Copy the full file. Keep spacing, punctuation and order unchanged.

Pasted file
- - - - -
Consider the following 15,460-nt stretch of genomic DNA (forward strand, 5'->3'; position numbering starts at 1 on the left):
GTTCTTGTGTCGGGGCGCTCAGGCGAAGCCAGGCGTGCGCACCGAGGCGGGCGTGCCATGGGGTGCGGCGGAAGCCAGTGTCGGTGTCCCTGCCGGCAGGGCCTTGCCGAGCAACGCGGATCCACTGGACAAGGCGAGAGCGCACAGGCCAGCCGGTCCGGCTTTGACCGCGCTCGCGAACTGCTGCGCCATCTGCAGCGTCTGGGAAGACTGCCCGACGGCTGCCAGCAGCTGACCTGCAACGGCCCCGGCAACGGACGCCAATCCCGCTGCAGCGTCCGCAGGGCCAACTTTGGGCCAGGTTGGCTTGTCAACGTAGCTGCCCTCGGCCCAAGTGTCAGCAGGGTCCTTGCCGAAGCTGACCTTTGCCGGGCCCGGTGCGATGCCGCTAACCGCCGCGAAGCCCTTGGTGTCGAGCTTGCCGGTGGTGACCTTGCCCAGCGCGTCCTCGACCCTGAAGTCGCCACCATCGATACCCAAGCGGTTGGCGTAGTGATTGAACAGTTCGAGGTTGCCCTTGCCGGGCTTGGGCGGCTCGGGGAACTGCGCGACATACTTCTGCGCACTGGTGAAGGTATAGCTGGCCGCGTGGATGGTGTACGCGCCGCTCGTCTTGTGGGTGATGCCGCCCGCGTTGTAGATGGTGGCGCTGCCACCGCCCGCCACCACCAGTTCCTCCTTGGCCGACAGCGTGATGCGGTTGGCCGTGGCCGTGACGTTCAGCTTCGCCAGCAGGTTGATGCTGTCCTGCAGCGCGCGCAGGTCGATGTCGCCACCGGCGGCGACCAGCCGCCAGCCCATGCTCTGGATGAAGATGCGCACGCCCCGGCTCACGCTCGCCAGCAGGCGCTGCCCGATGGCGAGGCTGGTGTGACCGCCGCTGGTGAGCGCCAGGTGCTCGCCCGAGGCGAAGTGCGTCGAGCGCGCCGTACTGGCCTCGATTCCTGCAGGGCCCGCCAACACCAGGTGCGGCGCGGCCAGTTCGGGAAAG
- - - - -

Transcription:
Consider the following 15,460-nt stretch of genomic DNA (forward strand, 5'->3'; position numbering starts at 1 on the left):
GTTCTTGTGTCGGGGCGCTCAGGCGAAGCCAGGCGTGCGCACCGAGGCGGGCGTGCCATGGGGTGCGGCGGAAGCCAGTGTCGGTGTCCCTGCCGGCAGGGCCTTGCCGAGCAACGCGGATCCACTGGACAAGGCGAGAGCGCACAGGCCAGCCGGTCCGGCTTTGACCGCGCTCGCGAACTGCTGCGCCATCTGCAGCGTCTGGGAAGACTGCCCGACGGCTGCCAGCAGCTGACCTGCAACGGCCCCGGCAACGGACGCCAATCCCGCTGCAGCGTCCGCAGGGCCAACTTTGGGCCAGGTTGGCTTGTCAACGTAGCTGCCCTCGGCCCAAGTGTCAGCAGGGTCCTTGCCGAAGCTGACCTTTGCCGGGCCCGGTGCGATGCCGCTAACCGCCGCGAAGCCCTTGGTGTCGAGCTTGCCGGTGGTGACCTTGCCCAGCGCGTCCTCGACCCTGAAGTCGCCACCATCGATACCCAAGCGGTTGGCGTAGTGATTGAACAGTTCGAGGTTGCCCTTGCCGGGCTTGGGCGGCTCGGGGAACTGCGCGACATACTTCTGCGCACTGGTGAAGGTATAGCTGGCCGCGTGGATGGTGTACGCGCCGCTCGTCTTGTGGGTGATGCCGCCCGCGTTGTAGATGGTGGCGCTGCCACCGCCCGCCACCACCAGTTCCTCCTTGGCCGACAGCGTGATGCGGTTGGCCGTGGCCGTGACGTTCAGCTTCGCCAGCAGGTTGATGCTGTCCTGCAGCGCGCGCAGGTCGATGTCGCCACCGGCGGCGACCAGCCGCCAGCCCATGCTCTGGATGAAGATGCGCACGCCCCGGCTCACGCTCGCCAGCAGGCGCTGCCCGATGGCGAGGCTGGTGTGACCGCCGCTGGTGAGCGCCAGGTGCTCGCCCGAGGCGAAGTGCGTCGAGCGCGCCGTACTGGCCTCGATTCCTGCAGGGCCCGCCAACACCAGGTGCGGCGCGGCCAGTTCGGGAAAG